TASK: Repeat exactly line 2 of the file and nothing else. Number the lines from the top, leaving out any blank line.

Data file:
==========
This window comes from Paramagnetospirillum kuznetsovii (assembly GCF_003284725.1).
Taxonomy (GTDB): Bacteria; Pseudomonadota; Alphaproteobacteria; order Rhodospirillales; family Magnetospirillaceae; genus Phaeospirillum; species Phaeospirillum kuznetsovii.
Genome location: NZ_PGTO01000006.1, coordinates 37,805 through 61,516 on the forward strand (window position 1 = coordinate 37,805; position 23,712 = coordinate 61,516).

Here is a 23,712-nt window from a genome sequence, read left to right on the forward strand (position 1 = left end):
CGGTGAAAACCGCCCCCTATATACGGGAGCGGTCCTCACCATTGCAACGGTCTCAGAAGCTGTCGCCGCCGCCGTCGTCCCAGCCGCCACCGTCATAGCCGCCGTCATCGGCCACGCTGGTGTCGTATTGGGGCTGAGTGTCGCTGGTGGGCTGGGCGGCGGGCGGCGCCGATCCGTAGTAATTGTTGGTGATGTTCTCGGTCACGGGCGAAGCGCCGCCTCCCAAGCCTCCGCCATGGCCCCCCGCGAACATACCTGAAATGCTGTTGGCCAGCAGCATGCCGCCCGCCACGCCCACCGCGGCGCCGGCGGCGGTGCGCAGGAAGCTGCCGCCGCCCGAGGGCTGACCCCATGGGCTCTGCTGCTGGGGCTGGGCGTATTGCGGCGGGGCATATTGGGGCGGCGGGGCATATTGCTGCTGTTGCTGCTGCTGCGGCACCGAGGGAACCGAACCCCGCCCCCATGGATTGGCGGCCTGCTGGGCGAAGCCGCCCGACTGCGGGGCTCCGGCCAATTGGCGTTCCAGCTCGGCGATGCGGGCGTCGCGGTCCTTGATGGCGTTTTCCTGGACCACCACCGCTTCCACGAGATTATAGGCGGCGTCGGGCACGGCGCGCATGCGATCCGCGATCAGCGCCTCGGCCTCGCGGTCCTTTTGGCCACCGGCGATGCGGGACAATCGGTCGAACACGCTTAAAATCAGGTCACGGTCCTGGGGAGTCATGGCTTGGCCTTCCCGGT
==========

Taxonomy (GTDB): Bacteria; Pseudomonadota; Alphaproteobacteria; order Rhodospirillales; family Magnetospirillaceae; genus Phaeospirillum; species Phaeospirillum kuznetsovii.